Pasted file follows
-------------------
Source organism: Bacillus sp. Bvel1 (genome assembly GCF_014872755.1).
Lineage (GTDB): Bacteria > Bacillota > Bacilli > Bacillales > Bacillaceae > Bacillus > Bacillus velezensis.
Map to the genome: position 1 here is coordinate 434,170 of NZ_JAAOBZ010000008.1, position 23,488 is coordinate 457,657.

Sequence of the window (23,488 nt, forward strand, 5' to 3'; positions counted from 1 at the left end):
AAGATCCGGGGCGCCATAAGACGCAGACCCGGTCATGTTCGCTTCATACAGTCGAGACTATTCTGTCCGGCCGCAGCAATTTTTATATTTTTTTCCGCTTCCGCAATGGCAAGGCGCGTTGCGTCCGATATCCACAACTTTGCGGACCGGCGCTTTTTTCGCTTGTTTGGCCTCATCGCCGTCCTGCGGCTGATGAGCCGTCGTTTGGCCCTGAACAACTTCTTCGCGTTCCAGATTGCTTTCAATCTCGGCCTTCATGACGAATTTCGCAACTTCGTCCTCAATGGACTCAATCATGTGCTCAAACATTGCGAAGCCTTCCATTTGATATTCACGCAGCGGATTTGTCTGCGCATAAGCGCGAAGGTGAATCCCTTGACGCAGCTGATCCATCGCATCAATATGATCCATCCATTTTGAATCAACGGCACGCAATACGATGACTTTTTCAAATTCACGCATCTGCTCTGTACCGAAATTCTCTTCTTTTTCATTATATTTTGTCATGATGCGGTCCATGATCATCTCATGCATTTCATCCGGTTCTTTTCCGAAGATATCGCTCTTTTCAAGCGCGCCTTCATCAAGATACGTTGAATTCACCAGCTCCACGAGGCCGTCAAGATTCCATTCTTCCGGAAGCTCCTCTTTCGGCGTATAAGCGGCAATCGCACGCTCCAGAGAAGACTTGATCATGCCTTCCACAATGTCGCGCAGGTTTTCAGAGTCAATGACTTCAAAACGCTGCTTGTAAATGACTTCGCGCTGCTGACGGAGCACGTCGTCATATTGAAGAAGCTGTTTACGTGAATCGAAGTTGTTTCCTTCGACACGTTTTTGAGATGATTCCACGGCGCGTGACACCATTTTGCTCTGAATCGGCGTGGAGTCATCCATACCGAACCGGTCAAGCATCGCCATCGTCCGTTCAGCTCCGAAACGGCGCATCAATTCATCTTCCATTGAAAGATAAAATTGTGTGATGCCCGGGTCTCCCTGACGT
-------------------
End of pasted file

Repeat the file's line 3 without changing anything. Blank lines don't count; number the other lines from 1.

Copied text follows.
Map to the genome: position 1 here is coordinate 434,170 of NZ_JAAOBZ010000008.1, position 23,488 is coordinate 457,657.